GlobalCapital: The SFA will have been tackling a number of different industry issues this year, but what have been some of the key issues influencing and impacting the US structured finance market?
Bright: One of the main issues for the industry, and for us at the SFA, has been the work involved in getting a bill through Congress that provides a safe harbour for legacy structured finance contracts which don’t have adequate fallback language (in terms of what rates can move to on the contract in the event that there is no Libor). This has been a Herculean effort to craft legislation that essentially ensures that consumers can be smoothly transitioned away from Libor if they are on contracts without fallback language.
This work involved working closely with the US Federal Reserve to draft the bill, which the House Committee for Financial Services passed earlier this year by unanimous vote. That was a good win, but the bill still needs to be passed by the House of Representatives, and the Senate, before it arrives on the President’s desk. So, there is a way to go yet but we are making good progress.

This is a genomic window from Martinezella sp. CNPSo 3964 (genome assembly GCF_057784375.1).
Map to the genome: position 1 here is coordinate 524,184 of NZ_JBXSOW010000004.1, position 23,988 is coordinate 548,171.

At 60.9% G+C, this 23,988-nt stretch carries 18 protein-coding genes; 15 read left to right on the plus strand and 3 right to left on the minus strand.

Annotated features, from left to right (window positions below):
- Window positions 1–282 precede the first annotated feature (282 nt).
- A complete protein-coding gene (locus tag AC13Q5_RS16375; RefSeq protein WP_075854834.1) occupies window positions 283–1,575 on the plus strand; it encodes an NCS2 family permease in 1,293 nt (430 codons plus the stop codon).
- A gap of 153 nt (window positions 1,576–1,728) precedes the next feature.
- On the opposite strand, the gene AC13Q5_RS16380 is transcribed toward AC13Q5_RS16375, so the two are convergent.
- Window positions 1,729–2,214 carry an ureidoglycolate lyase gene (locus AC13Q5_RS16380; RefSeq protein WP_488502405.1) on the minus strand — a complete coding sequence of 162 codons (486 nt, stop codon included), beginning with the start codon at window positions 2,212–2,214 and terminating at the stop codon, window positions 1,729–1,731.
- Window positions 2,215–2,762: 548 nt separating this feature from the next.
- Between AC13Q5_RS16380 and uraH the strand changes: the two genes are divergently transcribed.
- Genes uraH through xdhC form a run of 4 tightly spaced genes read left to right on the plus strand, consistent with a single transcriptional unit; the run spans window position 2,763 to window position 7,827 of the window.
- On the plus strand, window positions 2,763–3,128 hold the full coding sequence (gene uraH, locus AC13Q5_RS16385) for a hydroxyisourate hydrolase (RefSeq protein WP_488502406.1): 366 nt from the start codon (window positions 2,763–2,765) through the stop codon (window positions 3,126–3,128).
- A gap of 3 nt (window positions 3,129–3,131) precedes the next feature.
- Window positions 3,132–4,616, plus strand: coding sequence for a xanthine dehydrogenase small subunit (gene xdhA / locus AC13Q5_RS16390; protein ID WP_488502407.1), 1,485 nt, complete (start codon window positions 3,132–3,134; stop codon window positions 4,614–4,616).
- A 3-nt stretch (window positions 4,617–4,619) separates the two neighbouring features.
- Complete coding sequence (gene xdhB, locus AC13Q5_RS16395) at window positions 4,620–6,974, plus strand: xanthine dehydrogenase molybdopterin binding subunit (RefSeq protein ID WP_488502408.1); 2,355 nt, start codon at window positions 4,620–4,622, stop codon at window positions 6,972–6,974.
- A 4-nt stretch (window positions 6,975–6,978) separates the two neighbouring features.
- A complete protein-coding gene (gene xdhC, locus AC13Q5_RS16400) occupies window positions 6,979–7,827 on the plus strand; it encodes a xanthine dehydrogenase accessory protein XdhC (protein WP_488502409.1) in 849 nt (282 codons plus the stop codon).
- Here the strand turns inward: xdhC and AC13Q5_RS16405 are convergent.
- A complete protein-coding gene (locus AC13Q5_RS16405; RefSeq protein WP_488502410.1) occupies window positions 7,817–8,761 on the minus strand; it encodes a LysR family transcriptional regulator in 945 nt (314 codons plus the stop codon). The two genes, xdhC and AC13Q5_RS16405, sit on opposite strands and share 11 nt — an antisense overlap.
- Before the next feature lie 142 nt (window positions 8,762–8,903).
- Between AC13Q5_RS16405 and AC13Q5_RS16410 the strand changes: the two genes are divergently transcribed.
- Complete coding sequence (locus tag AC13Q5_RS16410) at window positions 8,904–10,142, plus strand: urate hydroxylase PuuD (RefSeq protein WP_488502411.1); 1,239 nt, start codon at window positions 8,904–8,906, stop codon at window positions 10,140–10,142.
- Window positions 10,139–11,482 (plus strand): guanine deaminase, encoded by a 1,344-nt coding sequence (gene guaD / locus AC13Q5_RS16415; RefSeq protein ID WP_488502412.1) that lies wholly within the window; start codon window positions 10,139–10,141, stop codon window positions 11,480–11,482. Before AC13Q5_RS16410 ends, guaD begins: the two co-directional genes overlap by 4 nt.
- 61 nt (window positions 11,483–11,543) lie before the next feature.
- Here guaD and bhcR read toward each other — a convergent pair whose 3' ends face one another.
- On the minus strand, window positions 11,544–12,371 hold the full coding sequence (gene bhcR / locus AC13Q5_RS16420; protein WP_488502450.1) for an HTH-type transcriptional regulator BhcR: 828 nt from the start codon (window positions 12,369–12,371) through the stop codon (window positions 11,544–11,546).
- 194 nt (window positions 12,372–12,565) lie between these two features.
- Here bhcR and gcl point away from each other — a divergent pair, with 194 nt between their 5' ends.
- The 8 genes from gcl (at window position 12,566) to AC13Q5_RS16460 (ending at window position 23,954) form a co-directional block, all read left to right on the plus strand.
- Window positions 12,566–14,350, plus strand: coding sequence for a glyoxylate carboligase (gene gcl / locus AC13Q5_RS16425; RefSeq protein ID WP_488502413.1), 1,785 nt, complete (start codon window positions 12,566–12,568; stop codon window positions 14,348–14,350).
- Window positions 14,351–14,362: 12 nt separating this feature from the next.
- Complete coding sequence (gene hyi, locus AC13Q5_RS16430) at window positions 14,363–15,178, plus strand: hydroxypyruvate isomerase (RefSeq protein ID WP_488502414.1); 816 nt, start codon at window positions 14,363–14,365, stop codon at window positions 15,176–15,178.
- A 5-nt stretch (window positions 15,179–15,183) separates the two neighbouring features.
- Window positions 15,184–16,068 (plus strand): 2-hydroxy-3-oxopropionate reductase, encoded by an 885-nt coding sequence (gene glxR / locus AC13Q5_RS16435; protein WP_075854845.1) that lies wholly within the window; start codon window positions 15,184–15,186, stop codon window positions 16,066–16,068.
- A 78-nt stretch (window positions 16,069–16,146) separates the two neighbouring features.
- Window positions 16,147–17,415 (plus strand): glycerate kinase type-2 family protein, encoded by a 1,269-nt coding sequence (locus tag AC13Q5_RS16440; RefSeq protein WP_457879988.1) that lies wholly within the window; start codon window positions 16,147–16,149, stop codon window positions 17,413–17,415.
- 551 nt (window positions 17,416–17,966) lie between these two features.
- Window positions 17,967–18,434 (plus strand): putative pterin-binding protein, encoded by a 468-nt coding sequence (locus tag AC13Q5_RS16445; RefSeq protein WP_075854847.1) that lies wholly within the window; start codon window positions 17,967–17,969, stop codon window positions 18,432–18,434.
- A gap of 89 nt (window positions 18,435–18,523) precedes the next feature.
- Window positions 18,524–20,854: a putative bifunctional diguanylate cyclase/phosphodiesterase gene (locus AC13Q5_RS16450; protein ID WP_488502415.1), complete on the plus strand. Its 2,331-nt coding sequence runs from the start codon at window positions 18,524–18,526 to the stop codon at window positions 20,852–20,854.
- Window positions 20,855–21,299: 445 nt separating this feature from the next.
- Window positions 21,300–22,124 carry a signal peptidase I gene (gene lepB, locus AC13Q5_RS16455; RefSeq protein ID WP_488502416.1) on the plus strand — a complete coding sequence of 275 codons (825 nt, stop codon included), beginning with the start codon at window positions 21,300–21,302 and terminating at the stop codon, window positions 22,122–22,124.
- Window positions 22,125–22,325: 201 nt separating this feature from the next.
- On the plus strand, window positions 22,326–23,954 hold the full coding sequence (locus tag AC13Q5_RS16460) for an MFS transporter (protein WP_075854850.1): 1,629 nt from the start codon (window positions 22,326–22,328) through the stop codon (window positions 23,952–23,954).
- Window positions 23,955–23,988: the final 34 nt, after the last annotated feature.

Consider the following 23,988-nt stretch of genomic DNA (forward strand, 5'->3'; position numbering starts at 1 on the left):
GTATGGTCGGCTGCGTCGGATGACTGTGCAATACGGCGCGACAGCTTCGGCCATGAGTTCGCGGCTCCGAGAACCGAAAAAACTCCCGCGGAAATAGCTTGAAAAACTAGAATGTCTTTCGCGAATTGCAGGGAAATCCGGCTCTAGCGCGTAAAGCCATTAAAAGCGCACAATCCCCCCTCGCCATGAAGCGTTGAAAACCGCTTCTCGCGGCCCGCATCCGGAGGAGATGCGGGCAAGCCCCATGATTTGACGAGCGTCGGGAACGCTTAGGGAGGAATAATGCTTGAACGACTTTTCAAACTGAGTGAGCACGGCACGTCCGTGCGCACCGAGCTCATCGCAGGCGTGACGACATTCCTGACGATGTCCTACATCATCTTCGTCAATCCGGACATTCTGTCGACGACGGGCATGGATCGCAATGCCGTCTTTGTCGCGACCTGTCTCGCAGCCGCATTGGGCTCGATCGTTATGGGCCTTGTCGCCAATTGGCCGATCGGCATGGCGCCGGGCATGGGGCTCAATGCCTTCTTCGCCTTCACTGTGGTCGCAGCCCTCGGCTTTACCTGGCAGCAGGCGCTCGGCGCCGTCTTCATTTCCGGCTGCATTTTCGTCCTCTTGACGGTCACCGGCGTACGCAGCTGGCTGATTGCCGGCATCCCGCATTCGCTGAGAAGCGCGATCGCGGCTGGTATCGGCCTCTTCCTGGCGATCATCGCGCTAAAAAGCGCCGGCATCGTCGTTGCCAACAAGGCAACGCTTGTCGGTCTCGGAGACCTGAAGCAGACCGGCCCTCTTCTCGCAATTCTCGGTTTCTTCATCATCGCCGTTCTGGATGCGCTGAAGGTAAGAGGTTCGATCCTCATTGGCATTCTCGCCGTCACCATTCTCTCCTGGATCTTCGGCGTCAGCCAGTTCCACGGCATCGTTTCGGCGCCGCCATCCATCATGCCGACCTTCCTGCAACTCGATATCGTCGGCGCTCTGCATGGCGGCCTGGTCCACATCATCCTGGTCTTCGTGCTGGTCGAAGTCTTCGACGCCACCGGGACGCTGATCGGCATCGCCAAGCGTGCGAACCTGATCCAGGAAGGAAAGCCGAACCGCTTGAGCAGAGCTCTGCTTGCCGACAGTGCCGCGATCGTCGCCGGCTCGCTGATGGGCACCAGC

Together with this, the industry has been very focused on dealing with the economic repercussions of Covid-19, specifically forbearance plans and how that’s impacted mortgage securitizations, as well as progressing work on the standardization of disclosures around ESG and sustainable investments.
From our perspective, the securitization market is faced with an opportunity and a challenge to come together to build some industry best practices for disclosures and minimum structural levels across all the ESG categories. On our side, we’ve actually convened a taskforce to investigate and report on what type of information investors need to be able to credibly say that a particular securitization investment is a sustainable investment.